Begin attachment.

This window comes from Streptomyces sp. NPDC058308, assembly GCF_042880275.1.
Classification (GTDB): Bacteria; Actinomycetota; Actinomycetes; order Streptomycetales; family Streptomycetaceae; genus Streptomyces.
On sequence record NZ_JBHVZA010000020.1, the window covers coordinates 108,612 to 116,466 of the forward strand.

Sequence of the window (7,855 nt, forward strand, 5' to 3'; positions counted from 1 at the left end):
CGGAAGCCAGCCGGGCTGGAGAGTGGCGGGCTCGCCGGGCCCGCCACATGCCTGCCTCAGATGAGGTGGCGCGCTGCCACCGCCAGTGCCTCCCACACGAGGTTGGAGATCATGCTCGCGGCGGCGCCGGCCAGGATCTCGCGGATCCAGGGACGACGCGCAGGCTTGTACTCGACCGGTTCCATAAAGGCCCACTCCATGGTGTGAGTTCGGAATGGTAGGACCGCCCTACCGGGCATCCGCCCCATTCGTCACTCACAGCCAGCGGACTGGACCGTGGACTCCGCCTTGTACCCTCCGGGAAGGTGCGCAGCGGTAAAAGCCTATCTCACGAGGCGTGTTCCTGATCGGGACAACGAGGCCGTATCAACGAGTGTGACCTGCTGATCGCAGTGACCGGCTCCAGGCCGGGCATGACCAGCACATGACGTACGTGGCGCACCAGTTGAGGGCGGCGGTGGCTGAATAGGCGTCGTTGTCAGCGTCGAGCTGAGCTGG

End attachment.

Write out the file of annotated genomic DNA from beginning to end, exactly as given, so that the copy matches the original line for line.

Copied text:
This window comes from Streptomyces sp. NPDC058308, assembly GCF_042880275.1.
Classification (GTDB): Bacteria; Actinomycetota; Actinomycetes; order Streptomycetales; family Streptomycetaceae; genus Streptomyces.
On sequence record NZ_JBHVZA010000020.1, the window covers coordinates 108,612 to 116,466 of the forward strand.

Sequence of the window (7,855 nt, forward strand, 5' to 3'; positions counted from 1 at the left end):
CGGAAGCCAGCCGGGCTGGAGAGTGGCGGGCTCGCCGGGCCCGCCACATGCCTGCCTCAGATGAGGTGGCGCGCTGCCACCGCCAGTGCCTCCCACACGAGGTTGGAGATCATGCTCGCGGCGGCGCCGGCCAGGATCTCGCGGATCCAGGGACGACGCGCAGGCTTGTACTCGACCGGTTCCATAAAGGCCCACTCCATGGTGTGAGTTCGGAATGGTAGGACCGCCCTACCGGGCATCCGCCCCATTCGTCACTCACAGCCAGCGGACTGGACCGTGGACTCCGCCTTGTACCCTCCGGGAAGGTGCGCAGCGGTAAAAGCCTATCTCACGAGGCGTGTTCCTGATCGGGACAACGAGGCCGTATCAACGAGTGTGACCTGCTGATCGCAGTGACCGGCTCCAGGCCGGGCATGACCAGCACATGACGTACGTGGCGCACCAGTTGAGGGCGGCGGTGGCTGAATAGGCGTCGTTGTCAGCGTCGAGCTGAGCTGG